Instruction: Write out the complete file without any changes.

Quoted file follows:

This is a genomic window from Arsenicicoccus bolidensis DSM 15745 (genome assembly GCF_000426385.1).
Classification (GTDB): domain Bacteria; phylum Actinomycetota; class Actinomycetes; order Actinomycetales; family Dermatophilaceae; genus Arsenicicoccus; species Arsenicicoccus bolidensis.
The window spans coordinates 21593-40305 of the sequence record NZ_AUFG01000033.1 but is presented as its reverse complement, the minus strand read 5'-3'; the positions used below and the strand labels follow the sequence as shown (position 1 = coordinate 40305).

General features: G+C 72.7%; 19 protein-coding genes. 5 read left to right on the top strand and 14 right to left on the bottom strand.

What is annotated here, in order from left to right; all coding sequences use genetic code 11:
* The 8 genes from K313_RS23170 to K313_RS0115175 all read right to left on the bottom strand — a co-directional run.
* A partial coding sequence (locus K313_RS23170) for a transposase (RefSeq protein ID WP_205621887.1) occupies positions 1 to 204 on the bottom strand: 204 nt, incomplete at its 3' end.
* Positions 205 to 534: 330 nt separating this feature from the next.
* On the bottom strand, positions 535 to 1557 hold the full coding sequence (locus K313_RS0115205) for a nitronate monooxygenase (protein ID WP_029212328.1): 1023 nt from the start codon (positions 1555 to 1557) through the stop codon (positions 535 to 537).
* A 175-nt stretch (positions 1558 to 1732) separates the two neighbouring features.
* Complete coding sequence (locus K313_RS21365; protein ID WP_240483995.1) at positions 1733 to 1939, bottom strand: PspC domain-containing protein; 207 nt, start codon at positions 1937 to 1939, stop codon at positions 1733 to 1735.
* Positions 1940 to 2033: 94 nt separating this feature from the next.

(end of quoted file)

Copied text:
This is a genomic window from Arsenicicoccus bolidensis DSM 15745 (genome assembly GCF_000426385.1).
Classification (GTDB): domain Bacteria; phylum Actinomycetota; class Actinomycetes; order Actinomycetales; family Dermatophilaceae; genus Arsenicicoccus; species Arsenicicoccus bolidensis.
The window spans coordinates 21593-40305 of the sequence record NZ_AUFG01000033.1 but is presented as its reverse complement, the minus strand read 5'-3'; the positions used below and the strand labels follow the sequence as shown (position 1 = coordinate 40305).

General features: G+C 72.7%; 19 protein-coding genes. 5 read left to right on the top strand and 14 right to left on the bottom strand.

What is annotated here, in order from left to right; all coding sequences use genetic code 11:
* The 8 genes from K313_RS23170 to K313_RS0115175 all read right to left on the bottom strand — a co-directional run.
* A partial coding sequence (locus K313_RS23170) for a transposase (RefSeq protein ID WP_205621887.1) occupies positions 1 to 204 on the bottom strand: 204 nt, incomplete at its 3' end.
* Positions 205 to 534: 330 nt separating this feature from the next.
* On the bottom strand, positions 535 to 1557 hold the full coding sequence (locus K313_RS0115205) for a nitronate monooxygenase (protein ID WP_029212328.1): 1023 nt from the start codon (positions 1555 to 1557) through the stop codon (positions 535 to 537).
* A 175-nt stretch (positions 1558 to 1732) separates the two neighbouring features.
* Complete coding sequence (locus K313_RS21365; protein ID WP_240483995.1) at positions 1733 to 1939, bottom strand: PspC domain-containing protein; 207 nt, start codon at positions 1937 to 1939, stop codon at positions 1733 to 1735.
* Positions 1940 to 2033: 94 nt separating this feature from the next.